A patient just released from the hospital after a bout of pneumonia presented with blurred vision and bilateral retinal hemorrhages. What is the best way to manage this case? 


“A thorough medical history is critical,” advises Jason Guo, OD, of the Eye Clinic of University Village in Seattle. This patient had just been placed in an induced coma on a ventilator for a week with pneumonia, a history of hypertension and a recent diagnosis of liver damage and anemia. Her medication list included furosemide for liver damage, nadolol and spironolactone for hypertension and prednisone for pneumonia.  

“When you see bilateral preretinal hemorrhages, start ruling out diabetic retinopathy (DR), retinal arterial macroaneurysm, hemorrhagic posterior vitreous detachment (PVD) or Terson syndrome,” Dr. Guo advises. 

There was no history of diabetes or signs of DR. Bilateral symmetrical arterial microaneurysms typically look very different than this patient’s presentation. There were no signs of a PVD or any vitreous hemorrhage. Terson syndrome was unlikely due to the lack of any associated neurological disease or increased intracranial pressure. Medical eye examination revealed best-corrected acuity of 20/80 OD and 20/200 OS. All other findings were normal except for the fundus. 

Fig. 1. Fundus exam revealed bilateral preretinal hemorrhages, and corresponding OCT imaging.

Fig. 1. Fundus exam revealed bilateral preretinal hemorrhages, and corresponding OCT imaging. Click image to enlarge.

Don’t Hold it In

The macula revealed large preretinal hemorrhages OD and OS that obscured the fovea. There was a small retinal hemorrhage noted two disc diameters superior to the macula, and the left eye showed a larger retinal hemorrhage inferior nasal to the optic nerve. OCT confirmed preretinal/subhyaloid hemorrhage over the foveae, and delineation was appreciated between blood and inner retina OU (Figure 1, above).  

Valsalva retinopathy made the most sense; it can occur unilaterally or bilaterally in an otherwise healthy patient. 

A Valsalva maneuver is an effort to exhale without letting air escape through the nose or mouth. People often use a Valsalva maneuver during common activities, such as straining to have a bowel movement or blowing a stuffy nose. While Valsalva retinopathy is more commonly seen in males, there is actually no predilection between sex, age or race.1 It is described as a venous vasculopathy caused by a rise in the intrathoracic or intra-abdominal pressure against a closed glottis that ruptures small superficial capillaries.2 It produces a high influx of pressure against the venous system and allows the pressure to pass the thoracic and abdominal pressures into the vessels supplying the eye.3 This increase in pressure in the eye leads to the perifoveal superficial retinal capillaries rupturing, causing a detachment of the internal limiting membrane (ILM).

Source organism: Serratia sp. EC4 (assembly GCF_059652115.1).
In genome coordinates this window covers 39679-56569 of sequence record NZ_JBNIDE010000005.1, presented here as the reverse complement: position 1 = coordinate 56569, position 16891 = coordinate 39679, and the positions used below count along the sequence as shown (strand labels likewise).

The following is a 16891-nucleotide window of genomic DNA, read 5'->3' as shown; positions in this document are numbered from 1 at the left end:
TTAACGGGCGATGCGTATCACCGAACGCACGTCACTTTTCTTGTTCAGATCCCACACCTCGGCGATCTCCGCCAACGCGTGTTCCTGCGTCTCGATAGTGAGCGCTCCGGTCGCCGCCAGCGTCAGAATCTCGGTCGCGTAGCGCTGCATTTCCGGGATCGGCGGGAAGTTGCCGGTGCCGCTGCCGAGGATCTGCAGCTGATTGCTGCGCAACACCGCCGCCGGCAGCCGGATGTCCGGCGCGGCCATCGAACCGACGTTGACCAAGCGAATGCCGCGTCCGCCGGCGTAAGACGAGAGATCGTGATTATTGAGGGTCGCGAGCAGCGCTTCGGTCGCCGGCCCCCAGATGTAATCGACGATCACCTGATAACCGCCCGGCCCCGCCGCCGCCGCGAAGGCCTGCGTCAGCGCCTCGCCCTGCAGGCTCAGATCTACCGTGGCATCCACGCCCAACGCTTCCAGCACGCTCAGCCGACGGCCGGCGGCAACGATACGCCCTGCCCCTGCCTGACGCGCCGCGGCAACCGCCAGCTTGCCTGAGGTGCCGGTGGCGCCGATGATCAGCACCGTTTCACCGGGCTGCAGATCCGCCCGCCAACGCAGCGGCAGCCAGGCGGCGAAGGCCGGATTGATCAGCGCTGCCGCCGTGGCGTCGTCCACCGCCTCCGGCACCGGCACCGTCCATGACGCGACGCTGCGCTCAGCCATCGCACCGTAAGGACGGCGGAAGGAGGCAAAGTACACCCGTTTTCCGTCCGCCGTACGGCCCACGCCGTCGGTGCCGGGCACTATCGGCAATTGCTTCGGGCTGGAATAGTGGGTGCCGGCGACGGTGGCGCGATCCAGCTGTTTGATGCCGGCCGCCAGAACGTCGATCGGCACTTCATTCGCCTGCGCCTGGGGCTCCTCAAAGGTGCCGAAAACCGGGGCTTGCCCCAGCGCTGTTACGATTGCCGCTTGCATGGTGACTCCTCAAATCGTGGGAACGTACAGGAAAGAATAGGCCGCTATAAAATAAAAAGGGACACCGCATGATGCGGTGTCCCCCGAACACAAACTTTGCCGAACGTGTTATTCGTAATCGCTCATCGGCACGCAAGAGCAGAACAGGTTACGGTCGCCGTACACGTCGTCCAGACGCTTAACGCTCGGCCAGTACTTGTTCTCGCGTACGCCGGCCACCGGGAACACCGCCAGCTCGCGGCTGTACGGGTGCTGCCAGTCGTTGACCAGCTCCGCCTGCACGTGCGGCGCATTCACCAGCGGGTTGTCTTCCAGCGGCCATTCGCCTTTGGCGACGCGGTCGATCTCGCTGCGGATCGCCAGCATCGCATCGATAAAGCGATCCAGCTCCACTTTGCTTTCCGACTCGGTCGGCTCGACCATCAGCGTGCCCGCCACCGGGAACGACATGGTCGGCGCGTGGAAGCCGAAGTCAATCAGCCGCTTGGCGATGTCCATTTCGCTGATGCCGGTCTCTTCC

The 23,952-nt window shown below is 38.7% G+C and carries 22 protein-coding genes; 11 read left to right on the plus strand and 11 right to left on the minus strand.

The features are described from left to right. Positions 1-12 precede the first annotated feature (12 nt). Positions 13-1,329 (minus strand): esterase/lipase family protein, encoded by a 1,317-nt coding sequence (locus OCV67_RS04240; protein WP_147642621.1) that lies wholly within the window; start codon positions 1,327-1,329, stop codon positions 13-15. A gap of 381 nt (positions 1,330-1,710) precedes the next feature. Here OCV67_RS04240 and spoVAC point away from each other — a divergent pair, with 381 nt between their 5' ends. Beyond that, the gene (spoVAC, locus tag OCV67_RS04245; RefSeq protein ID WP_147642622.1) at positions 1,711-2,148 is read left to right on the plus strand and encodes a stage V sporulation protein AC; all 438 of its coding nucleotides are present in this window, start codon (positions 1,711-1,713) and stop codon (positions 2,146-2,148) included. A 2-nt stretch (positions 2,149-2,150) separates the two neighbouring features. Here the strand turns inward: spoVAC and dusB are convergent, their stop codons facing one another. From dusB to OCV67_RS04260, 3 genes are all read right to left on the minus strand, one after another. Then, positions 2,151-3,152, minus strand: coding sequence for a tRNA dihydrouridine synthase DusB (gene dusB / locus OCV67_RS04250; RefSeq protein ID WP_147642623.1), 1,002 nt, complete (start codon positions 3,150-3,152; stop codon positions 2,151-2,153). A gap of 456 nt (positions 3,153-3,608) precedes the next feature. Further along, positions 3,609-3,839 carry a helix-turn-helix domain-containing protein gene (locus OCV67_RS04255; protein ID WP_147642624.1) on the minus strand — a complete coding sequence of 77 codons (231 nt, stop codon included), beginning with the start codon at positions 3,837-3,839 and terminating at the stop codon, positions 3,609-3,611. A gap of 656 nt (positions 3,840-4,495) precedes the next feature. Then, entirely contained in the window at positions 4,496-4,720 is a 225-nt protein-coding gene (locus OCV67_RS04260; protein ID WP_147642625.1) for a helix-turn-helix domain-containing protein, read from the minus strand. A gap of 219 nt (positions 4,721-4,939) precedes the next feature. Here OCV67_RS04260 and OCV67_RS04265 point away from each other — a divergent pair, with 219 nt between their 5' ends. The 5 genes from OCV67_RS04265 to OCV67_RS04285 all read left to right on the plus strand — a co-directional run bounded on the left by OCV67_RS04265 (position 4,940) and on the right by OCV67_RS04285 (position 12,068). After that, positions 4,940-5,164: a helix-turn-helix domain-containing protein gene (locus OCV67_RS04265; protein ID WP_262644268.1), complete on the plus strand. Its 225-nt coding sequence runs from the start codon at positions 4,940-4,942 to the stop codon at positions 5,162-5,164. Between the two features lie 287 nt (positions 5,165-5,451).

Don’t Panic

Monitor the hemorrhages, as they usually resolve on their own. That occurred in this patient, with visual acuity of 20/25 OD and OS almost three months after the initial presentation. 

If the patient is symptomatic or if the hemorrhage does not improve or resolve within three months, using neodymium:YAG laser can disrupt the ILM or posterior hyaloid, leading to the drainage of blood into the inferior cavity and producing a faster resolution.4,5 A second intervention is pars plana vitrectomy, but this is risky and should be avoided if possible. 

While Valsalva retinopathy is a rare side effect of intubation and mechanical ventilation, do not overlook it. Although this patient was on a ventilator for pneumonia and not COVID-19, understanding the ocular effects of intubation can help prepare optometrists for unintended consequences. Patients undergoing general anesthesia of any kind are also at risk.6

Dr. Ajamian is board certified by the American Board of Optometry and serves as Center Director of Omni Eye Services of Atlanta. He is vice president of the Georgia State Board of Optometry and general CE chairman of SECO International. He has no financial interests to disclose.

1. Simakurthy S, Tripathy K. Valsalva retinopathy. In: StatPearls [Internet]. Treasure Island, FL: StatPearls Publishing. Last updated June 27, 2022.

2. Duane TD. Valsalva hemorrhagic retinopathy. Trans Am Ophthalmol Soc. 1972;70:298-313. 

3. Pstras L, Thomaseth K, Waniewski J, et al. The Valsalva manoeuvre: physiology and clinical examples. Acta Physiol (Oxf). 2016;217(2):103-19.

4. Sahu DK, Namperumalsamy P, Kim R, Ravindran RD. Argon laser treatment for premacular hemorrhage. Retina. 1998;18(1):79-82.

5. Schulz-Key S, Carlsson JO, Crafoord S. Long-term follow-up of pars plana vitrectomy for vitreous floaters: complications, outcomes and patient satisfaction. Acta Ophthalmol. 2011; 89(2):159-65.

6. Sunny ACL. Bilateral Valsalva retinopathy after general anesthesia: a case report. J Acute Dis. 2020;9:131-3.